My Mini was always stored (with blades crossed) in its Fly More case, and I was never aware of any prop issue until my first flight after updating to the latest firmware. The new Motor Speed Error instructed me to replace the left-rear prop blades.

Here's a photo comparing the new left-rear blades versus the old original right-rear blades. Note how the fresh left blades are straight and now stand higher than the old right blades. The right-rear blades easily slide under the left blades when crossed.
View attachment 105918

Next is a photo with both the left-rear and right-rear props replaced with fresh new blades. Now you can see how both sides cross, with neither side wanting to fit under the opposite side when folded together. Blade #1 is straight and un-deflected, while blade #2 has to be bent down in order to force it to nest under the opposite side's blades.
View attachment 105932

Here is someone else's photo of a Mini still in its plastic shipping tray, with DJI's paper band securing the prop blades in their stowed crossed position.
View attachment 105933

And this is the how the rear prop blades look, straight out of the box, with the paper band still keeping the blades fixed in their "proper" stowed configuration. Clearly the left-rear blades are bent to fit under the right-rear blades like this.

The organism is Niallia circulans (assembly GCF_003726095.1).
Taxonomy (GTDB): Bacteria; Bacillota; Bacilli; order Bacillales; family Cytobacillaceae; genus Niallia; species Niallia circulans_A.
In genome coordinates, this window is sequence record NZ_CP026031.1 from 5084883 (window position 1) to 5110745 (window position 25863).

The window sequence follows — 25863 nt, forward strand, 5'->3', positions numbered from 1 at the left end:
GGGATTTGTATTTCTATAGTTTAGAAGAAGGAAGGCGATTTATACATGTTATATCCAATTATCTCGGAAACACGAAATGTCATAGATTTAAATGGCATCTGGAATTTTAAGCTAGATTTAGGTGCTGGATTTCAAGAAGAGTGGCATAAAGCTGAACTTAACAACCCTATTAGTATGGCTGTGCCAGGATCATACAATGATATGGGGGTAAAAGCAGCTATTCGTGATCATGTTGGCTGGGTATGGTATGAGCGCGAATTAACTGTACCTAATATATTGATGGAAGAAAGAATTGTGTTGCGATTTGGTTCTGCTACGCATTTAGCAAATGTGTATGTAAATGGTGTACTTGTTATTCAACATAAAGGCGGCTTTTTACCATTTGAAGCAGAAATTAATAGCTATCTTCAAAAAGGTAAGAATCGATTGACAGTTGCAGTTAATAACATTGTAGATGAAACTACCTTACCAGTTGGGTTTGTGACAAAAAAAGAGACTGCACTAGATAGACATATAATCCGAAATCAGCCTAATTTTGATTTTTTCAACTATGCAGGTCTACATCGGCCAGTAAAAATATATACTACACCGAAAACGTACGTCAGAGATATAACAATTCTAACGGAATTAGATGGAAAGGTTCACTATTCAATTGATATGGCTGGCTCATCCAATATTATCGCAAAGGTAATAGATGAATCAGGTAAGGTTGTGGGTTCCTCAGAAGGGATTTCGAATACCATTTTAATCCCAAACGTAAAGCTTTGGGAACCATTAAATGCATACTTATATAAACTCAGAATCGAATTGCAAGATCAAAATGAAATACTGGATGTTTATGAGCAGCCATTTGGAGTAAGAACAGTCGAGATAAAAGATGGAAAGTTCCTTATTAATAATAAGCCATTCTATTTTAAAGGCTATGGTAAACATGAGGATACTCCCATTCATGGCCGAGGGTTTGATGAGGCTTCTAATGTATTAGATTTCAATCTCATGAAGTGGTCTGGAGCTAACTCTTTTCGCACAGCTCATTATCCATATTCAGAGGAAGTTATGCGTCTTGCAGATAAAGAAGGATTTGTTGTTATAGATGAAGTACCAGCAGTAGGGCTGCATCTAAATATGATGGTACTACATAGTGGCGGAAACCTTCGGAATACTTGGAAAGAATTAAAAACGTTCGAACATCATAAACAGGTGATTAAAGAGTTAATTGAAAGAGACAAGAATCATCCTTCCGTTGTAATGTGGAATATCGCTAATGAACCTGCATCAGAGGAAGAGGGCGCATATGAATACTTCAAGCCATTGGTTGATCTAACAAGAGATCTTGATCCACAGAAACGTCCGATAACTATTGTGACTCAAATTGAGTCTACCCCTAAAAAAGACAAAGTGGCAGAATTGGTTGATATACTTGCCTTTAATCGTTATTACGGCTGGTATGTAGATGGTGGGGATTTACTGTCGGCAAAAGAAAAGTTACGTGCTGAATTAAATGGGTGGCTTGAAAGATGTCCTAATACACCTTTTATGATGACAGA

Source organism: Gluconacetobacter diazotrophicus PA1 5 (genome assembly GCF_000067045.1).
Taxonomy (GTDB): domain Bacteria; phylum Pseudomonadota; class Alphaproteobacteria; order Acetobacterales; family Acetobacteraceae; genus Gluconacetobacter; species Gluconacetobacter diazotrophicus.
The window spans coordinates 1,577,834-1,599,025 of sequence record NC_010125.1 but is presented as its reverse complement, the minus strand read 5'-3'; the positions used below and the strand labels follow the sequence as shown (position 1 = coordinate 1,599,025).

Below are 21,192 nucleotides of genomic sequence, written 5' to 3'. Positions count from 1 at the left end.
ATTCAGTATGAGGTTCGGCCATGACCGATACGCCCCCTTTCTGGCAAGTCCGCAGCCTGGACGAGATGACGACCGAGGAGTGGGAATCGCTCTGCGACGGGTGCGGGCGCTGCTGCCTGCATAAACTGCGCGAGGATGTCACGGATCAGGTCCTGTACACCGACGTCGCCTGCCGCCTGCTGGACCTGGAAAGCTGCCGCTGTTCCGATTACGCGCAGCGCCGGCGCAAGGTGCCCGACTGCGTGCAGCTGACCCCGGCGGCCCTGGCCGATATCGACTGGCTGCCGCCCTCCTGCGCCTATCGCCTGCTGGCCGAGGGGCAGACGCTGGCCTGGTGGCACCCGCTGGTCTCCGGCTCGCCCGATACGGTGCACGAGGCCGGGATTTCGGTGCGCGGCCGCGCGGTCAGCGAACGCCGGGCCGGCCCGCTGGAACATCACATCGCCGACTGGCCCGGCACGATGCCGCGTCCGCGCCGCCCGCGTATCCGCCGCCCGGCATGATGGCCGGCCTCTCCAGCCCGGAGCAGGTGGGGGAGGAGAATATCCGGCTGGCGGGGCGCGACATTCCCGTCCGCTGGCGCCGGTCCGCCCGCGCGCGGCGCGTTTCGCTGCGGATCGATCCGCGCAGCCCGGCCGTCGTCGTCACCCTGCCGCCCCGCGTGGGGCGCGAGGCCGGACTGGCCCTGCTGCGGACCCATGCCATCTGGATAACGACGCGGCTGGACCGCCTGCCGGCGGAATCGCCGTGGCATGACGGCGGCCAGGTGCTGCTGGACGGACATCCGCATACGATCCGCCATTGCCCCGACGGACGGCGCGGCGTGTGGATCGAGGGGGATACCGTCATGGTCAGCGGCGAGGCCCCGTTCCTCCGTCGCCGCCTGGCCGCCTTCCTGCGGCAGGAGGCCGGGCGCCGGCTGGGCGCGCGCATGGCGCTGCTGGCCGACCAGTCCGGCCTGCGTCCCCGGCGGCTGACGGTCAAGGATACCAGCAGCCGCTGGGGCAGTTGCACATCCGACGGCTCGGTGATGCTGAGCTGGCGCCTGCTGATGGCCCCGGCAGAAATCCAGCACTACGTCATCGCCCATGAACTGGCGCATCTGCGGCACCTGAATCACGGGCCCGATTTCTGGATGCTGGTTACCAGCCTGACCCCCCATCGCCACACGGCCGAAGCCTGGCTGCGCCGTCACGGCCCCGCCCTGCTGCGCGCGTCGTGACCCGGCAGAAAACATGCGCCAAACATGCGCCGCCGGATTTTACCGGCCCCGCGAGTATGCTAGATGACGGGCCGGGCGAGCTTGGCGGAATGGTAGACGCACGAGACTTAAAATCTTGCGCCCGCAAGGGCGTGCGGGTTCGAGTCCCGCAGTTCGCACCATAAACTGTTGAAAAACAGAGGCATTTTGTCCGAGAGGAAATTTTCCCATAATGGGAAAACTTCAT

View attachment 105934

That is why the left-rear blades are almost always the first to trigger the Motor Speed Error warning. If you store yours the other way around, with the right-side blades bent under the left-side blades, then you'll likely have the Motor Speed Error identify the right-rear motor first.

So why do the front motors hardly ever trigger a similar warning? It's because of the way the motors are mounted canted at different angles. The rear motors are canted outboard, whereas the front motors are not. The fronts are instead canted rearward. View attachment 105935

With the arms folded, you can see how much the rear motors are canted outboard. That means the propeller blades must cross when nested inboard across the body. New prop blades can only be forced to stow nested together if one side or the other is forced to bend under/over the other side.
View attachment 105936

The front motors instead are level with each other, not canted outboard.
View attachment 105937

The front propeller blades can therefor be stowed nested together without imposing any bending stress on the blades.
View attachment 105938
Absolutely stunning description and photo gallery ... Well done ... Thumbswayup